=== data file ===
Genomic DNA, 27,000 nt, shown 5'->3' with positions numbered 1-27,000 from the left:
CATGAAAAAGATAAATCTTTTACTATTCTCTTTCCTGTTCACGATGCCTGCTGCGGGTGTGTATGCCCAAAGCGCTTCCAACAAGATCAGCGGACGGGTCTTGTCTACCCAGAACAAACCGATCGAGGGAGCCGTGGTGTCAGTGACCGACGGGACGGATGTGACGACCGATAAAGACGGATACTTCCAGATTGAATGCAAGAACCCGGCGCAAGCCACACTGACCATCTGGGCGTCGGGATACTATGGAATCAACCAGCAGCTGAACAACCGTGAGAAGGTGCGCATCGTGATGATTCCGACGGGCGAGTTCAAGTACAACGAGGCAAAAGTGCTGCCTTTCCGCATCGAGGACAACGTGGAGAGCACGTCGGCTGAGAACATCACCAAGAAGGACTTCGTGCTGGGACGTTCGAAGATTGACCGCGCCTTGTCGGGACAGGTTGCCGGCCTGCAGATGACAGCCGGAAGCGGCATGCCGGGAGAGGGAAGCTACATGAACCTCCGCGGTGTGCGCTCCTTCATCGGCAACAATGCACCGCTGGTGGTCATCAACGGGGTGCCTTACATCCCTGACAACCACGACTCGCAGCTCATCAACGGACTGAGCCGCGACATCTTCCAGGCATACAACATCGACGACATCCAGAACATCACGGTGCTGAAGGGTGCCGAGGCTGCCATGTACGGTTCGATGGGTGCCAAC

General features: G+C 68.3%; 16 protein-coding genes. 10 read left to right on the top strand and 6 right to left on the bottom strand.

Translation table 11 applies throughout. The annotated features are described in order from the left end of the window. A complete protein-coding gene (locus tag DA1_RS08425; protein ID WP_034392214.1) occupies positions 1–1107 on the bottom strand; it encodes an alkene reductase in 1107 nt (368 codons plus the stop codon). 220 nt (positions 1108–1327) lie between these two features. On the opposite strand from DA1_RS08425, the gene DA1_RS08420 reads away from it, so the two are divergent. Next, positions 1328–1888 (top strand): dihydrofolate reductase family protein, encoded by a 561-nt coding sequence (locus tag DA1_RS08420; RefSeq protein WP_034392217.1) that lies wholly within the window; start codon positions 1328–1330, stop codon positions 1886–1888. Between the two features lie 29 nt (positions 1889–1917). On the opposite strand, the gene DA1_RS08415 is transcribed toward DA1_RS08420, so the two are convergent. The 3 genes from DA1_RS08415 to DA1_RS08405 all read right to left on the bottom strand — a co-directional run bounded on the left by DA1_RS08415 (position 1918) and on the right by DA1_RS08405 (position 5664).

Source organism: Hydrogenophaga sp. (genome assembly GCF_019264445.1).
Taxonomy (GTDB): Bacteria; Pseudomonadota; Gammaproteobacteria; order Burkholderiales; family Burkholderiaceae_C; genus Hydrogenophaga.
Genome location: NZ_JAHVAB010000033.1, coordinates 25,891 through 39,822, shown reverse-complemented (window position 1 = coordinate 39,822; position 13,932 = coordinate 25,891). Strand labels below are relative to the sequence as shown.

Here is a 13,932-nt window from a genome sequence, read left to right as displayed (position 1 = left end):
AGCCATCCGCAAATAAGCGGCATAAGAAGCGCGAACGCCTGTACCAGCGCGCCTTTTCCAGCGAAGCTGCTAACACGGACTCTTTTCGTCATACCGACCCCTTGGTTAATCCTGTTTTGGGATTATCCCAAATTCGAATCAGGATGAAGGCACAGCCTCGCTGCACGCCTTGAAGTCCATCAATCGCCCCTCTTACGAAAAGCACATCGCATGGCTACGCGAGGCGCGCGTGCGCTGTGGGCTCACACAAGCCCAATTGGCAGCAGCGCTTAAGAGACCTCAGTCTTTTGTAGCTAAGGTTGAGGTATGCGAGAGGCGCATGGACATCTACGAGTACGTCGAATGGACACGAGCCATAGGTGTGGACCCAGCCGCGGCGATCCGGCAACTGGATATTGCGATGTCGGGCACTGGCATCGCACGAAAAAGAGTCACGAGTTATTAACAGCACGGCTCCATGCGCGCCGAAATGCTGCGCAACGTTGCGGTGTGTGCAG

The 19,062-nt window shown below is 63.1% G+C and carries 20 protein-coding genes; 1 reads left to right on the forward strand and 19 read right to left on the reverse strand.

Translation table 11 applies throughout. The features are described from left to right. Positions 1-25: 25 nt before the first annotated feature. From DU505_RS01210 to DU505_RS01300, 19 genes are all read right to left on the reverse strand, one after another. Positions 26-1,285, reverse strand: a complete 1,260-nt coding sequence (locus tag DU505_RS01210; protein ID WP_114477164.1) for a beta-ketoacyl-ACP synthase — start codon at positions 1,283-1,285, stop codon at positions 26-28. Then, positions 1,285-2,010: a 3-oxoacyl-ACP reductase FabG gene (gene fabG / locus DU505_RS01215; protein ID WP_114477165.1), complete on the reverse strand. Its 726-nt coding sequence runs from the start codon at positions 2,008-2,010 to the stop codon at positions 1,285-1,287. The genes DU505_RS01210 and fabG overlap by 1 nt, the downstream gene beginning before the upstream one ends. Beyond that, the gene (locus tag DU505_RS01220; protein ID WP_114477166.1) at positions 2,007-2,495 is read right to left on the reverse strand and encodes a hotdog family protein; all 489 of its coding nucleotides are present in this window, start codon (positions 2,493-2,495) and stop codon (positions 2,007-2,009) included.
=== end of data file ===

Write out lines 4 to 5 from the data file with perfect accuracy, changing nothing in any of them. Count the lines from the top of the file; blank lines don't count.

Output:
Translation table 11 applies throughout. The annotated features are described in order from the left end of the window. A complete protein-coding gene (locus tag DA1_RS08425; protein ID WP_034392214.1) occupies positions 1–1107 on the bottom strand; it encodes an alkene reductase in 1107 nt (368 codons plus the stop codon). 220 nt (positions 1108–1327) lie between these two features. On the opposite strand from DA1_RS08425, the gene DA1_RS08420 reads away from it, so the two are divergent. Next, positions 1328–1888 (top strand): dihydrofolate reductase family protein, encoded by a 561-nt coding sequence (locus tag DA1_RS08420; RefSeq protein WP_034392217.1) that lies wholly within the window; start codon positions 1328–1330, stop codon positions 1886–1888. Between the two features lie 29 nt (positions 1889–1917). On the opposite strand, the gene DA1_RS08415 is transcribed toward DA1_RS08420, so the two are convergent. The 3 genes from DA1_RS08415 to DA1_RS08405 all read right to left on the bottom strand — a co-directional run bounded on the left by DA1_RS08415 (position 1918) and on the right by DA1_RS08405 (position 5664).

Source organism: Hydrogenophaga sp. (genome assembly GCF_019264445.1).